“This goes kind of at the heart of the problem we have,” acknowledged Tim Christie, director, energy system planning, with the Ontario Ministry of Energy, Northern Development and Mines. “These fixed costs accrue regardless of consumption, and currently these fixed costs are spread among lower consumption.”
Challenges abound for Class A and Class B consumers
With energy demand unlikely to return to pre-pandemic levels any time soon, both groups of commercial account holders — labelled Class A or Class B according to how the GA is apportioned — are bracing for higher costs in the future. For Class A consumers, cost-saving potential will be diminished even if they successfully curtail demand during the five peak hours since those peaks are expected to be lower than usual.
Conventionally, the peaks have occurred in the summer and in the late afternoon or early evening. A large portion of the workforce ensconced in home offices, and ramping up air conditioning earlier in the day, could influence that timing.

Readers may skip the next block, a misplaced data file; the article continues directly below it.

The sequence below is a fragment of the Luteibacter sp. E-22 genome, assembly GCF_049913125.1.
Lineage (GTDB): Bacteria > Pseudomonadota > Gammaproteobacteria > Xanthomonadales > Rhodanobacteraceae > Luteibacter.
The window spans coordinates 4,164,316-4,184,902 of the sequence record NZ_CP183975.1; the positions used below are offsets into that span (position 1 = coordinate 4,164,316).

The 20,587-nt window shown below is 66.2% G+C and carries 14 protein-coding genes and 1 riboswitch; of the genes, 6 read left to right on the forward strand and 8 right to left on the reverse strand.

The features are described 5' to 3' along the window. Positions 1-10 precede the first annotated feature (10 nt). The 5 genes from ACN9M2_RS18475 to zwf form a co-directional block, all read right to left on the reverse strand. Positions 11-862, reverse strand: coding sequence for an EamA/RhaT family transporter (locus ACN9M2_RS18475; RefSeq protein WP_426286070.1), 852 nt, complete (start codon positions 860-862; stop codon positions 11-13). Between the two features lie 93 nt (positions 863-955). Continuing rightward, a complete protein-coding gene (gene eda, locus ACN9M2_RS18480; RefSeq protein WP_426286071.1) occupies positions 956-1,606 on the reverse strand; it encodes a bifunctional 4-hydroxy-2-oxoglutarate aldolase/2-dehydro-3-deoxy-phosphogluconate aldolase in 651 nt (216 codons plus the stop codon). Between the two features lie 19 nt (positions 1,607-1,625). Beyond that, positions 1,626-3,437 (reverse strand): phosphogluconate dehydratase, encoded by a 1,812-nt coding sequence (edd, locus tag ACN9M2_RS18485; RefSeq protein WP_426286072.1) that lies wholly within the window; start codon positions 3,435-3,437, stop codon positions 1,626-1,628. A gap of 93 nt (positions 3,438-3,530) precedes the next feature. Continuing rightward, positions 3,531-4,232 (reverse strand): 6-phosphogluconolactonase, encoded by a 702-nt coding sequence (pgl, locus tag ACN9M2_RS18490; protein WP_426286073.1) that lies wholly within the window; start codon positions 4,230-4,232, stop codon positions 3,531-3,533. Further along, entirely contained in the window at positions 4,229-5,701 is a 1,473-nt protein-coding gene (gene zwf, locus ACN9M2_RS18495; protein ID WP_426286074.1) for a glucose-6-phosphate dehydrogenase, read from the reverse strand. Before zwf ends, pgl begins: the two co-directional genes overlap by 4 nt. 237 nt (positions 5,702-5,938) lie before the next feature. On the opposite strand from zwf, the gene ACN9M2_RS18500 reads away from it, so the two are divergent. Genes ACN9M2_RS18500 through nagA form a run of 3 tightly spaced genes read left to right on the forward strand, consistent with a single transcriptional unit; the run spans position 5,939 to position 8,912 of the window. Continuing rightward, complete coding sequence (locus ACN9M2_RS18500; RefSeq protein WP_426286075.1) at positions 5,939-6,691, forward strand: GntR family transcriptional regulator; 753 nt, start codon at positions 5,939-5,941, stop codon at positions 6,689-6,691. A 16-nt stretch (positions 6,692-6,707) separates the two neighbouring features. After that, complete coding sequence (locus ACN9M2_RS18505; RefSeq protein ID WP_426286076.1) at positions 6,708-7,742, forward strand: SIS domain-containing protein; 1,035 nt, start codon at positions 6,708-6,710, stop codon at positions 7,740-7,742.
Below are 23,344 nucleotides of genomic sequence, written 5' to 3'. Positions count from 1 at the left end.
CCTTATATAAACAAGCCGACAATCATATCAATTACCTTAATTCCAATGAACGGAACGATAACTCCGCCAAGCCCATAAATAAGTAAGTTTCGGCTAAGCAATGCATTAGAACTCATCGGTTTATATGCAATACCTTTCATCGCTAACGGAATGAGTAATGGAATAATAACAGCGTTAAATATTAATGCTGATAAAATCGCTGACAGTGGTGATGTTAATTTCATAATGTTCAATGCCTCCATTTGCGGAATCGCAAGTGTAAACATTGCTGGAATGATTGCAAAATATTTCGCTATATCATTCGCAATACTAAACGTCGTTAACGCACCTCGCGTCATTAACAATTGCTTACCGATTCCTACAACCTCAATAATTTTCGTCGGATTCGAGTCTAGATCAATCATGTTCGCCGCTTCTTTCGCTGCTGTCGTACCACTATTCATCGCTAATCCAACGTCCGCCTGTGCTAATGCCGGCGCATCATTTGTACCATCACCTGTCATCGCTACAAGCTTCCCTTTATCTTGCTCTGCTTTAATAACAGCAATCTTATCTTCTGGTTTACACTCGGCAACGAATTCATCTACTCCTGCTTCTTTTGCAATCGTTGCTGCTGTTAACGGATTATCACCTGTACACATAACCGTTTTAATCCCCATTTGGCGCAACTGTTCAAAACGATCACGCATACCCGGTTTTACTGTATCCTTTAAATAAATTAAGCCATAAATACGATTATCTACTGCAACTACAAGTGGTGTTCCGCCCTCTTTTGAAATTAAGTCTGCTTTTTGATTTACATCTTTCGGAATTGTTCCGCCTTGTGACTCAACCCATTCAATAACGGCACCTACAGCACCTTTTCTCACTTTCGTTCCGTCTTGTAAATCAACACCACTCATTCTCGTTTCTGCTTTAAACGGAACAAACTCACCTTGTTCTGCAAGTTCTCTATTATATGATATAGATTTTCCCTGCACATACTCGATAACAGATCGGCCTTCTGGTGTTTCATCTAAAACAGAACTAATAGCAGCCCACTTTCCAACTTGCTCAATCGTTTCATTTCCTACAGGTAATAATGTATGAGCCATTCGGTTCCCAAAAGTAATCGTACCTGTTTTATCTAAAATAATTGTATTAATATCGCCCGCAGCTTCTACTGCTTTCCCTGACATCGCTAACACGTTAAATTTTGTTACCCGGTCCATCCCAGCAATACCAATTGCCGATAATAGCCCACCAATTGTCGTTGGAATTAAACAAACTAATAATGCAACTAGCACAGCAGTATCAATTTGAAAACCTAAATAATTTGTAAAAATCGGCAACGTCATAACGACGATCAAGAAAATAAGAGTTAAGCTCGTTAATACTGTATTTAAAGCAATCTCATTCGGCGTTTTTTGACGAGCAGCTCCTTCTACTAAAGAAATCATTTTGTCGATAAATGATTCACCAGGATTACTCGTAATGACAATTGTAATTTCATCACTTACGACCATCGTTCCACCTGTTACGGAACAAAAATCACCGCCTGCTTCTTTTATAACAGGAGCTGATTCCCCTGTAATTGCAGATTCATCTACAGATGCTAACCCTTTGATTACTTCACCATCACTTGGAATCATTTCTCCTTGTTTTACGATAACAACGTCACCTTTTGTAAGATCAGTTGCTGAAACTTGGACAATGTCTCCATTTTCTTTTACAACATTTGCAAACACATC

“If the peak has shifted earlier, it will be a lot harder (for commercial buildings) to get aggressive,” Hasko predicted
“The flipside of that is: maybe the peaks are not going to happen this summer. Maybe the peaks are going to be in the winter,” speculated Neal Bach, president of the energy analytics firm, Energy Profiles Limited.
Regardless, energy management specialists hypothesize Class B consumers will be even harder hit since they have no option except to shoulder the share of the GA they’re allocated.
“Class B is very limited in what it can do other than reduce kWh,” advised Scott Rouse, managing partner of the consulting firm, Energy@Work. “In terms of Class A, it’s so building-specific. Year-over-year, the (GA) rate change will very much depend on how aggressive the building is in managing the peak demand factor.”
Overseeing a portfolio with a mix of three Class A and seven Class B buildings, Hasko likened the approach to “a 100-metre dash” in Class A buildings, where energy management efforts are tied to very scoped but moving targets, while a continuous emphasis on energy efficiency is paramount in Class B buildings. “Class B, it’s much more like a marathon,” he said.